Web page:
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A Complete Account of the Settlement at Port Jacks

Of the tribe of Boorooberongal


Afterwards

it grew very bad, being full of steep, barren rocks, over which we were compelled to clamber for seven miles, when it changed to a plain country apparently very sterile, and with very little grass in it, which rendered walking easy. Our fatigue in the morning had, however, been so oppressive that one of the party knocked up. And had not a soldier, as strong as a pack-horse, undertaken to carry his knapsack in addition to his own, we must either have sent him back, or have stopped at a place for the night which did not afford water. Our two natives carried each his pack, but its weight was inconsiderable, most of their provisions being in the knapsacks of the soldiers and gamekeepers. We expected to have derived from them much information relating to the country, as no one doubted that they were acquainted with every part of it between the sea coast and the river Hawkesbury. We hoped also to have witnessed their manner of living in the woods, and the resources they rely upon in their journeys. Nothing, however, of this sort had yet occurred, except their examining some trees to see if they could discover on the bark any marks of the claws of squirrels and opossums, which they said would show whether any of those animals were hidden among the leaves and branches. They walked stoutly, appeared but little fatigued, and maintained their spirits admirably, laughing to excess when any of us either tripped or stumbled, misfortunes which much seldomer fell to their lot than to ours.

style="text-align: justify;">[*Our method, on these expeditions, was to steer by compass, noting the different courses as we proceeded; and counting the number of paces, of which two thousand two hundred, on good ground, were allowed to be a mile. At night when we halted, all these courses were separately cast up, and worked by a traverse table, in the manner a ship's reckoning is kept, so that by observing this precaution, we always knew exactly where we were, and how far from home; an unspeakable advantage in a new country, where one hill, and one tree, is so like another that fatal wanderings would ensue without it. This arduous task was always allotted to Mr. Dawes who, from habit and superior skill, performed it almost without a stop, or an interruption of conversation: to any other man, on such terms, it would have been impracticable.]

At a very short distance from Rose Hill, we found that they were in a country unknown to them, so that the farther they went the more dependent on us they became, being absolute strangers inland. To convey to their understandings the intention of our journey was impossible. For, perhaps, no words could unfold to an Indian the motives of curiosity which induce men to encounter labour, fatigue and pain, when they might remain in repose at home, with a sufficiency of food. We asked Colbee the name of the people who live inland, and he called them Boorooberongal; and said they were bad, whence we conjectured that they sometimes war with those on the sea coast, by whom they were undoubtedly driven up the country from the fishing ground, that it might not be overstocked; the weaker here, as in every other country, giving way to the stronger.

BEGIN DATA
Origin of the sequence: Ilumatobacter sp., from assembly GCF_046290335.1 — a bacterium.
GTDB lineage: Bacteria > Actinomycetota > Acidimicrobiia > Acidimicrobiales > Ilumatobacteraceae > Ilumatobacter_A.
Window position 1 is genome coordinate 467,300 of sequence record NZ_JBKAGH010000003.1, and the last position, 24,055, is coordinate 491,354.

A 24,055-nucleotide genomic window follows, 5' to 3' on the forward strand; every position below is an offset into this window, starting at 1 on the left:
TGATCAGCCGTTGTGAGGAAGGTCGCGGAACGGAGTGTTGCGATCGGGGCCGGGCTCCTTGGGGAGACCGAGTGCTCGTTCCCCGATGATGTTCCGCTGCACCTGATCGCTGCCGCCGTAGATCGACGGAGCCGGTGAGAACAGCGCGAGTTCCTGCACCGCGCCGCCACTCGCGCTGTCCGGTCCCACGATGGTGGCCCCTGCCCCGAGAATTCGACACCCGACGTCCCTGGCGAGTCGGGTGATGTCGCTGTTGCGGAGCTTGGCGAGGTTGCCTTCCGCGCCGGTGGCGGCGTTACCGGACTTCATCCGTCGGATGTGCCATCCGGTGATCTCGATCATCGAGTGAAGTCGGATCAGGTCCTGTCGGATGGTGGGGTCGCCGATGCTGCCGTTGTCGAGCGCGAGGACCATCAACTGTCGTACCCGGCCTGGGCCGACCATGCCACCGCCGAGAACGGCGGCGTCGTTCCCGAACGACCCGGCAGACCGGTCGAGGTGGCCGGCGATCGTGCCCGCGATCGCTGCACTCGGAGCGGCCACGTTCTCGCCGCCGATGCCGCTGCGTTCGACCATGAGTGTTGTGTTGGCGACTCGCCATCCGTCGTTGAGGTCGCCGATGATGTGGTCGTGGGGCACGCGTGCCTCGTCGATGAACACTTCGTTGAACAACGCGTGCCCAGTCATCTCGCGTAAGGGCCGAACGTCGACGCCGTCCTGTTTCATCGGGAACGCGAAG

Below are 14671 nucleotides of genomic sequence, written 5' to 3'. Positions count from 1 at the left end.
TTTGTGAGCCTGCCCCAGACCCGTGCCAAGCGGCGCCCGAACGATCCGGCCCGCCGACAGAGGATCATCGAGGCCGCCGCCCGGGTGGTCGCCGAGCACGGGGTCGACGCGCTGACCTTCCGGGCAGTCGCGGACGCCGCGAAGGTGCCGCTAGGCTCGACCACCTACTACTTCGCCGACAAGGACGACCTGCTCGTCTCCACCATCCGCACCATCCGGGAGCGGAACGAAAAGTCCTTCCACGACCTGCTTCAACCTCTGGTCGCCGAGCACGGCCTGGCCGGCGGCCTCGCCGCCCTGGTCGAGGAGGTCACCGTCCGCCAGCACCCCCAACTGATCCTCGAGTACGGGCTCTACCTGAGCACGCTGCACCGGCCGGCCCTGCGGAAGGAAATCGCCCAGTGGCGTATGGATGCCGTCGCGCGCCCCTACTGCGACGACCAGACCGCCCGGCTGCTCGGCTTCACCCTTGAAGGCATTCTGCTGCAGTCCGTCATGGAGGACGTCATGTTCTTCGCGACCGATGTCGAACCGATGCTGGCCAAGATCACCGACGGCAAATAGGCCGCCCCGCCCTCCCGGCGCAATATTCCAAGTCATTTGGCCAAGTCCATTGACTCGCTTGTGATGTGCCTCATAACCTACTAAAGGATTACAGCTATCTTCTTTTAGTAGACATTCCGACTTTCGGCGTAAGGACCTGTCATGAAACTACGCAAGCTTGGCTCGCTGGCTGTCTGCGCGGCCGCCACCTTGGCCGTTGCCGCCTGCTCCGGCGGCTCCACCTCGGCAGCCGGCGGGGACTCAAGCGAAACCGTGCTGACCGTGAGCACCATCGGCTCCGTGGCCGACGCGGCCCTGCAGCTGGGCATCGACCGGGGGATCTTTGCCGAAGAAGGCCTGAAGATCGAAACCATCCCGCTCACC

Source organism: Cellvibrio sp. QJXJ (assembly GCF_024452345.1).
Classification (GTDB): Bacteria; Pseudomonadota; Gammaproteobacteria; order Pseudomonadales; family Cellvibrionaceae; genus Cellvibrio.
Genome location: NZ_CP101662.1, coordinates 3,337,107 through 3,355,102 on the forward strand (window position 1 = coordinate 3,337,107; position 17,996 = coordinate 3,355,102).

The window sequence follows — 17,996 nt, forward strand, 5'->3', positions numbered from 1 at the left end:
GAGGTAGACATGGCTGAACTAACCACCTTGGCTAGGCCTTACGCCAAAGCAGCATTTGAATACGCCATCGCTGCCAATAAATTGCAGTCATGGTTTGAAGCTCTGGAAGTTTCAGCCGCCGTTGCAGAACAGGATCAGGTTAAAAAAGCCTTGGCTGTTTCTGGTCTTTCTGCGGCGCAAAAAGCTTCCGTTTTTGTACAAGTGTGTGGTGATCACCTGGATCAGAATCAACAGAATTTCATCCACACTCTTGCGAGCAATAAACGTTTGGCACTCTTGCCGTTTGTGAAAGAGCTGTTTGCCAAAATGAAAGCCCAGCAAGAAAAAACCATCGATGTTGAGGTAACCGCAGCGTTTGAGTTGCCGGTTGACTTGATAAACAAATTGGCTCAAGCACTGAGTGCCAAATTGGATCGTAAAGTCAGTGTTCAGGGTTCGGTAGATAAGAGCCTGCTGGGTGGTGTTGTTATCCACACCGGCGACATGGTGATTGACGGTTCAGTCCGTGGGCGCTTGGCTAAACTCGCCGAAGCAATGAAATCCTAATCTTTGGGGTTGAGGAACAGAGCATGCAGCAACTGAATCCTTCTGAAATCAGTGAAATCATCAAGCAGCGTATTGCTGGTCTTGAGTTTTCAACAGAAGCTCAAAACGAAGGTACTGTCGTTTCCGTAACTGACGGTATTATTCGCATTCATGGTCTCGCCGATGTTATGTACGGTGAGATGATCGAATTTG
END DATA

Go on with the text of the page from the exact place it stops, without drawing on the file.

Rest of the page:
We asked how they lived. He said, on birds and animals, having no fish. Their laziness appeared strongly when we halted, for they refused to draw water or to cleave wood to make a fire; but as soon as it was kindled (having first well stuffed themselves), they lay down before it and fell asleep. About an hour after sunset, as we were chatting by the fire side and preparing to go to rest, we heard voices at a little distance in the wood. Our natives caught the sound instantaneously and, bidding us be silent, listened attentively to the quarter whence it had proceeded. In a few minutes we heard the voices plainly; and, wishing exceedingly to open a communication with this tribe, we begged our natives to call to them, and bid them to come to us, to assure them of good treatment, and that they should have something given them to eat. Colbee no longer hesitated, but gave them the signal of invitation, in a loud hollow cry. After some whooping and shouting on both sides, a man with a lighted stick in his hand advanced near enough to converse with us. The first words which we could distinctly understand were, 'I am Colbee, of the tribe of Cadigal.' The stranger replied, 'I am Bereewan, of the tribe of Boorooberongal.' Boladeree informed him also of his name and that we were white men and friends, who would give him something to eat. Still he seemed irresolute. Colbee therefore advanced to him, took him by the hand and led him to us. By the light of the moon, we were introduced to this gentleman, all our names being repeated in form by our two masters of the ceremonies, who said that we were Englishmen and 'budyeeree' (good), that we came from the sea coast, and that we were travelling inland.


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